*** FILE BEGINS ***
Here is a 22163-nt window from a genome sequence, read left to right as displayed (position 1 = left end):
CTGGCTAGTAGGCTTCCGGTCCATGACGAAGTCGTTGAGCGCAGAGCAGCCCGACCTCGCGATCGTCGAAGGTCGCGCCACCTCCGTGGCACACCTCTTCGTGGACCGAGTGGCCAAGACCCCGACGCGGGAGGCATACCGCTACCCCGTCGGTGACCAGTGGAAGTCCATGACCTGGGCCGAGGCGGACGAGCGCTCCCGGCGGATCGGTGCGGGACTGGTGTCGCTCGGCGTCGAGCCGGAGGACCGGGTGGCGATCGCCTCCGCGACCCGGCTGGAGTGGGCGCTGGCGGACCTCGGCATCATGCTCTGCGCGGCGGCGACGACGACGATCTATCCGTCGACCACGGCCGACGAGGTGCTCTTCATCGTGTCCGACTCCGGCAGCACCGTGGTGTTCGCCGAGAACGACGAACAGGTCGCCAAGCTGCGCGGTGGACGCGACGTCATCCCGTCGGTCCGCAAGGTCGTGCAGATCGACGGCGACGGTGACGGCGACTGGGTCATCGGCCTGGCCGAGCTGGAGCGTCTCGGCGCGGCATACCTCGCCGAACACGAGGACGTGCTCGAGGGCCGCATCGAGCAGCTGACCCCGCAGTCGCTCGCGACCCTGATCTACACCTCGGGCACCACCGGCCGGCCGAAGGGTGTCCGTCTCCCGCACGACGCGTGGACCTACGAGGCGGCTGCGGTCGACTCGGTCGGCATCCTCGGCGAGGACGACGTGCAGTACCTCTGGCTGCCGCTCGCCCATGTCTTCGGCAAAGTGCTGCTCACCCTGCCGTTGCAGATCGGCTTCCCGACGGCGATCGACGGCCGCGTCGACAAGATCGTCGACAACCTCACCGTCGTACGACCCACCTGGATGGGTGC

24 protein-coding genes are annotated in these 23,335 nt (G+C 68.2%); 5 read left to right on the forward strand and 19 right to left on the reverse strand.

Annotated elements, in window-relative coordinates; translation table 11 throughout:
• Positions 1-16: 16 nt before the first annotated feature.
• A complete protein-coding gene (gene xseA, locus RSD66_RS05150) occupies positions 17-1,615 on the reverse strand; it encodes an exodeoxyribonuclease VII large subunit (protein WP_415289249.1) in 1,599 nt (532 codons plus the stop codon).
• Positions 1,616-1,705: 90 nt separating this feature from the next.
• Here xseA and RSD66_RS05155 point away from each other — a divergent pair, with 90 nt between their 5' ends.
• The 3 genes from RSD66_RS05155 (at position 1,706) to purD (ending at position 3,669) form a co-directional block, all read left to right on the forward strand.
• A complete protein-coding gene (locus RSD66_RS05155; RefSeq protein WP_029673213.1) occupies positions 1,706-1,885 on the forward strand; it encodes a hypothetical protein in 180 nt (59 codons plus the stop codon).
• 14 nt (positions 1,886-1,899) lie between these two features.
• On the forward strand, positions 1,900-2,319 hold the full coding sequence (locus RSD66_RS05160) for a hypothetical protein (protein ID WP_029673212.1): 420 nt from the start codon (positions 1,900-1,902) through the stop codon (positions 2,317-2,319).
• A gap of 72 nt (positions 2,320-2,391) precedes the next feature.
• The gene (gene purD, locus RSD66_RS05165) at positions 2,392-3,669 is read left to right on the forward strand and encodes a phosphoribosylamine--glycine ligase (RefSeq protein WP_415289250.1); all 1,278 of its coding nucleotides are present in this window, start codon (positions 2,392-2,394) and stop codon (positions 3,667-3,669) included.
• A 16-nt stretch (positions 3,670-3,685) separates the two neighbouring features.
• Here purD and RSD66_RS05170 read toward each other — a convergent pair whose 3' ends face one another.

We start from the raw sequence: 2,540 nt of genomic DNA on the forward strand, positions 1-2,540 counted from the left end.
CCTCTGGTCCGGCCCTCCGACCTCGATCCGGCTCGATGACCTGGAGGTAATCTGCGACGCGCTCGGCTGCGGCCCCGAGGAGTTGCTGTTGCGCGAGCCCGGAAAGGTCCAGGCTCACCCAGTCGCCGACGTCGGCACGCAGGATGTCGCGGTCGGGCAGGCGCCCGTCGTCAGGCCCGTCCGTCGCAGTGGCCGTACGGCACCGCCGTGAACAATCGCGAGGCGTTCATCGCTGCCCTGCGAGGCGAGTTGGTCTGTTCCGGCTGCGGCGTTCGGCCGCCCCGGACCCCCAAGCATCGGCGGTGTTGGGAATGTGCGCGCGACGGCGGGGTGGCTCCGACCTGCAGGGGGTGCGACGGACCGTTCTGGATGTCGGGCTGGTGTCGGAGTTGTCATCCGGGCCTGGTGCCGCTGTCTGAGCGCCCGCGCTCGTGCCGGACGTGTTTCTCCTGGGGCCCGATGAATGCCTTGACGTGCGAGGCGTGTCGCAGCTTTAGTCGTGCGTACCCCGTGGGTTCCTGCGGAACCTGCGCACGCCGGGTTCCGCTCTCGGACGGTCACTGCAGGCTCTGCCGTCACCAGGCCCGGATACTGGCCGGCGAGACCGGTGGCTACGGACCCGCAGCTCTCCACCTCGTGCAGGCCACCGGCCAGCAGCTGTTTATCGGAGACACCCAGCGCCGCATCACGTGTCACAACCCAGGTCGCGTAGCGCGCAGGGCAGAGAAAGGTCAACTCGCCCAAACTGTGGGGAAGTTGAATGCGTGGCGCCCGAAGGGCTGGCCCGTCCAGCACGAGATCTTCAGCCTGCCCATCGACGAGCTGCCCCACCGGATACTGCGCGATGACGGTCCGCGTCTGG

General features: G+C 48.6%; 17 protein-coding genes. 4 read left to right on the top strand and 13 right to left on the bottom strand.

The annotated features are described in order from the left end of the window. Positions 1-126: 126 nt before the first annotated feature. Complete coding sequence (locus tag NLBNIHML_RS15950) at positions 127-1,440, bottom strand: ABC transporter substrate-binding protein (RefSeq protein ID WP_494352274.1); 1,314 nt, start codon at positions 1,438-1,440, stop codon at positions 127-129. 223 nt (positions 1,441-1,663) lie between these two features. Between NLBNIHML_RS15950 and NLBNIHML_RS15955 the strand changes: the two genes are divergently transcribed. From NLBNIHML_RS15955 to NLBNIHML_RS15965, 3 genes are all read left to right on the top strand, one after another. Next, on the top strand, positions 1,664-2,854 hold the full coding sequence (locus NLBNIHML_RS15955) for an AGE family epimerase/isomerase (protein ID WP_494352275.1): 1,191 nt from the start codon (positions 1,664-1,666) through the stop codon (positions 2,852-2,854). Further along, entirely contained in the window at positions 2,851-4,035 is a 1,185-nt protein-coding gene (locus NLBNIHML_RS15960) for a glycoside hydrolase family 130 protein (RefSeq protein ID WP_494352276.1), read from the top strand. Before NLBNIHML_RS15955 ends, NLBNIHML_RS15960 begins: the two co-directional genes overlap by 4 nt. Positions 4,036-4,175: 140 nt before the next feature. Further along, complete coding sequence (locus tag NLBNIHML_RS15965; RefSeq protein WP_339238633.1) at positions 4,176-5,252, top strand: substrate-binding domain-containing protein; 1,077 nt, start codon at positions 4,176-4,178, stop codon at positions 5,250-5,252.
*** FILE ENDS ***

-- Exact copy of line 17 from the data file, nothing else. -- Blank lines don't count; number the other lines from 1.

We start from the raw sequence: 2,540 nt of genomic DNA on the forward strand, positions 1-2,540 counted from the left end.